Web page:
FORT WORTH, Texas -- These are anxious days for college athletic directors and that includes TCU's Chris Del Conte, whose school believed it had elevated to a rosy -- and relatively stable -- future just nine months ago when it joined the Big East Conference.
Suddenly Del Conte says he is as much seismologist as athletic director, constantly on the phone with colleagues trying to determine when rumblings begun by Texas A&M's imminent exit from the Big 12, and exacerbated last weekend by Oklahoma's westward leaning, will become a full-blown earthquake that ultimately re-shapes the conference landscape.
No one knows how many dominoes will fall or where, but there is hand-wringing going on at TCU and other institutions that fear becoming victims, or outcasts, of a super-conference era when the dust finally settles.
"You just don't know what the cascading effects are going to be," Del Conte said. "Right now we know who our members are (in the Big East). We know what has happened. We know all the moving parts. What makes you nervous is the unknown. What's the ripple effect of these things? That's what makes you nervous because if the theory does go to super conferences, we are all left to pontificate."
TCU is in a far more enviable spot than Conference USA neighbor SMU, or even BCS-busting sidekick Boise State because the Frogs are set to become the Big East Conference's ninth football-playing member in 2012. The Big East is one of six conferences with automatic qualifier status into BCS bowl games.
That's assuming the Big East survives the coming tumult. Del Conte believes TCU sits in a position of strength heading to the Big East. The conference is in television negotiations and depending on how the dominoes fall, the Big East could further strengthen itself with additions.
"I will say this, everything right now in this college landscape is in play," Del Conte said.
One possibility is the Big East turns predatory and adds members once A&M is officially accepted by the SEC, Oklahoma makes its decision and whatever wave of change is then ignited across the land. Last summer, when the Big 12 was on the brink of destruction, the Big East discussed bringing in Missouri, Kansas and Kansas State.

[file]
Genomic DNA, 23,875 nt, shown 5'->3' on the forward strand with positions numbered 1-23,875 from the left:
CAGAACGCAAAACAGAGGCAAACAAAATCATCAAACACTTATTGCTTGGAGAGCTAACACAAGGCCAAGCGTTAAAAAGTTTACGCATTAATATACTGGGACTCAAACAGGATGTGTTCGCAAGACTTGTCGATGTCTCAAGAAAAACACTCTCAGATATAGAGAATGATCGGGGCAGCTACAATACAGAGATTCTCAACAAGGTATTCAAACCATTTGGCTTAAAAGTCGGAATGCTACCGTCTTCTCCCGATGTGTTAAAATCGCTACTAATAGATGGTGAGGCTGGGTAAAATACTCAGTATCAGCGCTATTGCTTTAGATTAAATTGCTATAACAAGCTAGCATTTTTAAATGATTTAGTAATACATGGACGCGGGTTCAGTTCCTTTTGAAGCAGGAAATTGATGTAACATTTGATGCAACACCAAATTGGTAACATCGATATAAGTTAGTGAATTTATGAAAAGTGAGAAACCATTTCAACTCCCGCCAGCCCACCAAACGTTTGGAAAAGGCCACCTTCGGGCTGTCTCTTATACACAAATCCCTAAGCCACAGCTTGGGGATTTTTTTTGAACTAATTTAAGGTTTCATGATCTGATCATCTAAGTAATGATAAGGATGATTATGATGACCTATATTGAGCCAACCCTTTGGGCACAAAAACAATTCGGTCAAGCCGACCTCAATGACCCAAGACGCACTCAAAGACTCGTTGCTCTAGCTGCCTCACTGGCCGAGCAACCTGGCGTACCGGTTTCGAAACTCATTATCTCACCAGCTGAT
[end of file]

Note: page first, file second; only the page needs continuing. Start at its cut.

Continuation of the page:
"You want the conference to stay as a BCS conference. You don't know who your members are going to be. You don't know how the Pac-12 is going to react, the Big Ten, the ACC. It's unstable because of the cascading effect," Del Conte said. "Say the Pac-12 goes to 16 (teams), does that mean the SEC has to react and pick four? If that's the case what does the ACC do? What does the Big Ten do? So, this is the cascading effects that we don't know about."
Since its final football game in the defunct Southwest Conference in the fall of 1995, TCU has competed in the WAC, Conference USA and Mountain West Conference. With the Big 12 having rebuffed any overture from TCU to join the BCS league in its own backyard, the Frogs hoped the Big East would serve as a long-term home.
The high-fives going around when TCU joined the Big East last November have quickly become a lot of crossed fingers.
The SEC, Big Ten, Pac-12 and schools such as Texas and Oklahoma are riding in positions of strength. Everyone else is feeling vulnerable.
"The uneasiness is we don't know what everyone's going to do," Del Conte said. "Say there's five remaining schools in the Big 12. Where do they go? Everyone is nervous because everyone is trying to figure the puzzle out and only a few teams hold the cards. Everyone else is at the table with no cards. They're just waiting to be dealt their hand."
Jeff Caplan is a columnist and reporter for ESPNDallas.com.